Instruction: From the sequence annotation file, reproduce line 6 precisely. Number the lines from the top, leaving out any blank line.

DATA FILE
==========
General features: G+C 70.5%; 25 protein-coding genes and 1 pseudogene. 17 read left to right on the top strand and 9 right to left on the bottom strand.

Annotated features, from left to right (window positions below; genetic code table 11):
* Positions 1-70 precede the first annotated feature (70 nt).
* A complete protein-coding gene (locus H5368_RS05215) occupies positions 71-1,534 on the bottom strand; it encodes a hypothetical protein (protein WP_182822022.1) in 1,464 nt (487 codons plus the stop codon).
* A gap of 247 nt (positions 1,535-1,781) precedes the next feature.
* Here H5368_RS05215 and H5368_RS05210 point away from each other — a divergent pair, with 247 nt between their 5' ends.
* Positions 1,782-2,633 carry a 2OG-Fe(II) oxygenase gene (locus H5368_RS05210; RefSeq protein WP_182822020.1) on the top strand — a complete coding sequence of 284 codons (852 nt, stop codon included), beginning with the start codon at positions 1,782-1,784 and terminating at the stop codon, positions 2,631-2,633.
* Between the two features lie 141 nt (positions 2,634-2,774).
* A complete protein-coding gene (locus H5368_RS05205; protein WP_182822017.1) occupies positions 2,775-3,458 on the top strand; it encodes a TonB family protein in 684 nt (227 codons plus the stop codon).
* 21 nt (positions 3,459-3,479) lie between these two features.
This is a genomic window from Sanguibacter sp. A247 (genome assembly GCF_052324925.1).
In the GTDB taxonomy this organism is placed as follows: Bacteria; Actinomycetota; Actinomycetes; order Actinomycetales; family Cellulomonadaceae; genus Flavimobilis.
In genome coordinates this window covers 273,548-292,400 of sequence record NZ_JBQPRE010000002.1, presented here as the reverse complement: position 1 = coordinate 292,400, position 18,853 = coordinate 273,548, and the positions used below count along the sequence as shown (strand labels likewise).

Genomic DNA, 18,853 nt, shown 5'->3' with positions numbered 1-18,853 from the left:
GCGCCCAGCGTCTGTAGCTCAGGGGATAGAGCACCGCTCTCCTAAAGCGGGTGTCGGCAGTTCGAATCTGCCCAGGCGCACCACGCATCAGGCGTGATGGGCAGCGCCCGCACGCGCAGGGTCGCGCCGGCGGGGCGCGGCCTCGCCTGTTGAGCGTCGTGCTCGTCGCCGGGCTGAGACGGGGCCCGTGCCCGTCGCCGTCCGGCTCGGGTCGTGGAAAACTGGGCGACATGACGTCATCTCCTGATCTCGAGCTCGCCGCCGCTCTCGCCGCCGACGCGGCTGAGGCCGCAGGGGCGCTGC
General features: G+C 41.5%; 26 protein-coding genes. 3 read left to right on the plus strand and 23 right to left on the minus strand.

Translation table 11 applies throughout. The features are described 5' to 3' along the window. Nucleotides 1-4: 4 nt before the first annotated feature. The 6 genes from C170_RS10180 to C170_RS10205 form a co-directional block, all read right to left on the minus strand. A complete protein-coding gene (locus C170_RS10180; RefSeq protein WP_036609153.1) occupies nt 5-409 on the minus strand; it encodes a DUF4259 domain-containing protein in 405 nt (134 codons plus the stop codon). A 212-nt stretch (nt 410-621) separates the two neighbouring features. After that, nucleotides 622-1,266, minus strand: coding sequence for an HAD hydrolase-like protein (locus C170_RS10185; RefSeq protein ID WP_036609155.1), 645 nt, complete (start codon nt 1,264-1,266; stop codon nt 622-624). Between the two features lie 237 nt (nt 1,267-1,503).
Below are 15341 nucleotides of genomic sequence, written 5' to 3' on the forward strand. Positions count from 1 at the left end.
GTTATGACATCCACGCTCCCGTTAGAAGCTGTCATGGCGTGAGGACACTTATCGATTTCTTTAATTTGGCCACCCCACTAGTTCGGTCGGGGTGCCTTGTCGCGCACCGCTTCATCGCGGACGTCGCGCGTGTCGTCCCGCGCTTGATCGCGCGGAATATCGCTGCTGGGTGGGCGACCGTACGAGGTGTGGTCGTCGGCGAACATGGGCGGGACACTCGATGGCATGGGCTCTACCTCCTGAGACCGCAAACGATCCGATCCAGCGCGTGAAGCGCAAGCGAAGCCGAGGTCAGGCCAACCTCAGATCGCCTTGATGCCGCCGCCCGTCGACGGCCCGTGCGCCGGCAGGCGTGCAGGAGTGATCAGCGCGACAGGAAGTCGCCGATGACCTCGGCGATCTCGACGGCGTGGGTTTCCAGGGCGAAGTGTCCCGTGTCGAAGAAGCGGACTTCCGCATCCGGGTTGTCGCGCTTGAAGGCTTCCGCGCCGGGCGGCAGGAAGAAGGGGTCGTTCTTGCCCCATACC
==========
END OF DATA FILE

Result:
* Here H5368_RS05215 and H5368_RS05210 point away from each other — a divergent pair, with 247 nt between their 5' ends.